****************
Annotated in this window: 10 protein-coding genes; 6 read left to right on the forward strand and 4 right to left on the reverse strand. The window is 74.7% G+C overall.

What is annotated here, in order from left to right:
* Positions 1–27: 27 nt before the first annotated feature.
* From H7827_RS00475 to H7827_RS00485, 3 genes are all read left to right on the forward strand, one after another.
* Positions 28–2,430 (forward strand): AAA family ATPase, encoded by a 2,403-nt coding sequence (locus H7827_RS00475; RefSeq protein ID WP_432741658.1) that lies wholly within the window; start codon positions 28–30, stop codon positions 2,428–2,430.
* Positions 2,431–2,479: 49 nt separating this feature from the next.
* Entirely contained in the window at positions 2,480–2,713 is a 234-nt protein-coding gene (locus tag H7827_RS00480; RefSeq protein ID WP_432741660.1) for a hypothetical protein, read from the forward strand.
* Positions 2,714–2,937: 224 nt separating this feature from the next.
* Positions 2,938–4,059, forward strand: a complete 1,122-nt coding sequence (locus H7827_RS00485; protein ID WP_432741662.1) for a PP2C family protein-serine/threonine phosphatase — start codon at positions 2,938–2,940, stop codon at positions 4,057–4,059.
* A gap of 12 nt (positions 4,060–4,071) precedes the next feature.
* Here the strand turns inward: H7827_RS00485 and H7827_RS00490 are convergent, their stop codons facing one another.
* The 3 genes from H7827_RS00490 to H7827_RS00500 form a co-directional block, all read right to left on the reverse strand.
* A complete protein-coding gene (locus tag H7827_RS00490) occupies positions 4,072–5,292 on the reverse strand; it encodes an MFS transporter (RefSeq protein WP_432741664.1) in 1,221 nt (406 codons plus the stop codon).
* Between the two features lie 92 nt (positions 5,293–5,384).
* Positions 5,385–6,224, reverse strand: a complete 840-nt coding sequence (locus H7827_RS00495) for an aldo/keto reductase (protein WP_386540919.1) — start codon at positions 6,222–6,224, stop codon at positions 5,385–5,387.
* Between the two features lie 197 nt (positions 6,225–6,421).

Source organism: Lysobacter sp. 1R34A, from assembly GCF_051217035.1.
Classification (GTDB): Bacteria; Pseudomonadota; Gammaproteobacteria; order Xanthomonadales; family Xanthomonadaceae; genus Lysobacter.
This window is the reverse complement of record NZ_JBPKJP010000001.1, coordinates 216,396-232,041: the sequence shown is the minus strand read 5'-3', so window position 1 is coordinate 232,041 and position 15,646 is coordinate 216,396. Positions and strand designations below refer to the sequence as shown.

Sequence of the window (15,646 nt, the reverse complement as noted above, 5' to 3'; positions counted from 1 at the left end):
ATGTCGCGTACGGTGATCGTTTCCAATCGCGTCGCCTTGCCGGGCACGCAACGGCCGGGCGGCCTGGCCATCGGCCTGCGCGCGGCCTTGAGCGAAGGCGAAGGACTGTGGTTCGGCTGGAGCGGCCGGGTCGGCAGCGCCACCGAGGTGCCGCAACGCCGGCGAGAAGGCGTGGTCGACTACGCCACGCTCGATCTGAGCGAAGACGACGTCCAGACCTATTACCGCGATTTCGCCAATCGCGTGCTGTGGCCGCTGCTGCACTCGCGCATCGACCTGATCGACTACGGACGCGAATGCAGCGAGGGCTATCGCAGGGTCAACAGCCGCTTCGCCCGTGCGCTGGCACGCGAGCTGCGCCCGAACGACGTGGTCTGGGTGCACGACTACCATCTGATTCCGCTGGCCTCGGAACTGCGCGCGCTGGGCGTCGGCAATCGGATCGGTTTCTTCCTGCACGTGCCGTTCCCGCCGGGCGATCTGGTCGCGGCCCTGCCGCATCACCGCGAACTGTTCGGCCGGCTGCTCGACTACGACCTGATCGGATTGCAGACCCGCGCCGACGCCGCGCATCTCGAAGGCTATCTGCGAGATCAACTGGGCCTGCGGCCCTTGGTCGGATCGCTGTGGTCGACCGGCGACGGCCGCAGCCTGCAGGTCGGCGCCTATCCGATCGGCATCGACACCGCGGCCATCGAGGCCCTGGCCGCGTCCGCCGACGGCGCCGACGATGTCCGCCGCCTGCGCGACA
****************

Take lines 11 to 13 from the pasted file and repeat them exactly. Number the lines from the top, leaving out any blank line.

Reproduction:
* Here the strand turns inward: H7827_RS00485 and H7827_RS00490 are convergent, their stop codons facing one another.
* The 3 genes from H7827_RS00490 to H7827_RS00500 form a co-directional block, all read right to left on the reverse strand.
* A complete protein-coding gene (locus tag H7827_RS00490) occupies positions 4,072–5,292 on the reverse strand; it encodes an MFS transporter (RefSeq protein WP_432741664.1) in 1,221 nt (406 codons plus the stop codon).